A Harvard University student says he lost his internship at Facebook after he launched a browser application from his dorm room that exploited privacy flaws on the company's mobile messenger.
Aran Khanna's app — called Marauder's Map in tribute to the Harry Potter books — showed that users of Facebook Messenger could pinpoint the exact locations of people they were chatting.
He told Boston.com he created the app to show the consequences of unintentionally sharing data and thought he was doing a public service.
"I didn't write the program to be malicious," he said.
Khanna launched the app from his dorm room in May and said 85,000 people downloaded it.
Days later, Facebook asked Khanna to disable it. A week after that, Facebook released a Messenger app update addressing the flaw.
Facebook spokesman Matt Steinfeld said the company had been working on a Messenger update months before it became aware of Khanna's app.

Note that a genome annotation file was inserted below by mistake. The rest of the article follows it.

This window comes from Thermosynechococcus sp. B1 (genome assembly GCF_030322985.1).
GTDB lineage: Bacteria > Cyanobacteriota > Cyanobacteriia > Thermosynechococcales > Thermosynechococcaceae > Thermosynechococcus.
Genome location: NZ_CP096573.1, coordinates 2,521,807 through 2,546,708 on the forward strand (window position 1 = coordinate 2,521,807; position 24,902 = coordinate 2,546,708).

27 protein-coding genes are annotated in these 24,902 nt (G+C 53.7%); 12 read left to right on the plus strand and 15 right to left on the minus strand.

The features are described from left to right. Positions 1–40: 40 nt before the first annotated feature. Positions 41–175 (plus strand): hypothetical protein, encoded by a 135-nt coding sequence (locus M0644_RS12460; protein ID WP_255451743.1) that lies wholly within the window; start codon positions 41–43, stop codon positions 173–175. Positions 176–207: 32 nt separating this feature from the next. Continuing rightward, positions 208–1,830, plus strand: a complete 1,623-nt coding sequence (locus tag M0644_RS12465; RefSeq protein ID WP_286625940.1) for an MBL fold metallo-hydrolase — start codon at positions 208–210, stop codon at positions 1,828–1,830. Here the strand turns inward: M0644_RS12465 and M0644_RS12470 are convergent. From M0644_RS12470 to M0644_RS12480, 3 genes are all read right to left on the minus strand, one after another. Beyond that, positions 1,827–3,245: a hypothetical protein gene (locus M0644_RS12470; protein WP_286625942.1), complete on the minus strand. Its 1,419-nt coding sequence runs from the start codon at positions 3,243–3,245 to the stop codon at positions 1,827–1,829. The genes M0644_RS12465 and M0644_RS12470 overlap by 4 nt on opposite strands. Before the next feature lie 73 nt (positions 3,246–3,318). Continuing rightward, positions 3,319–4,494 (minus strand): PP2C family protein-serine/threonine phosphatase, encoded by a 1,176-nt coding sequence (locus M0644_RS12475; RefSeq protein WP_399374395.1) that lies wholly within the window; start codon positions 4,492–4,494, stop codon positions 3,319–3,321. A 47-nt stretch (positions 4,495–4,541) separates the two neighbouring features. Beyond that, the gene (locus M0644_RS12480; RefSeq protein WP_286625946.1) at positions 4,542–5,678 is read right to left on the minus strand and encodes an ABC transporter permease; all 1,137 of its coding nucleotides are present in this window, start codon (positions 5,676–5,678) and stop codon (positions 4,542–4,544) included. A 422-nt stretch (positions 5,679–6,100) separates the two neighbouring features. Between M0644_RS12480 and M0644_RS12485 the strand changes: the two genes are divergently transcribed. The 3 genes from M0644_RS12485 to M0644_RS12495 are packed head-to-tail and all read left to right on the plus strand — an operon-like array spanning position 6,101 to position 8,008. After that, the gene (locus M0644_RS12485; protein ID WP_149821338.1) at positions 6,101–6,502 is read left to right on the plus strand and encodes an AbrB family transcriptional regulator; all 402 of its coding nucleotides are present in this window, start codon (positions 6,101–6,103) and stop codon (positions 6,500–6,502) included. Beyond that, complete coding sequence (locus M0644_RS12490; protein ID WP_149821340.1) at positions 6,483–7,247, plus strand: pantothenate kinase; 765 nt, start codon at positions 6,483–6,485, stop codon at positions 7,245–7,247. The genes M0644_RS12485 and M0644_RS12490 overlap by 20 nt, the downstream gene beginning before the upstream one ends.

"This isn't the sort of thing that can happen in a week," Steinfeld said.
Two hours before he was supposed to leave to start his internship, Khanna received a call from a Facebook employee telling him that the company was rescinding the offer because he had violated the Facebook user agreement when he scraped the site for data.
Khanna wrote about the experience in a case study published Tuesday for the Harvard Journal of Technology Science. He spent the summer interning at a Silicon Valley startup and said the back-and-forth with Facebook ended up being a learning experience as well.
Facebook co-founder Mark Zuckerberg launched the social media site from a Harvard dorm room in 2004.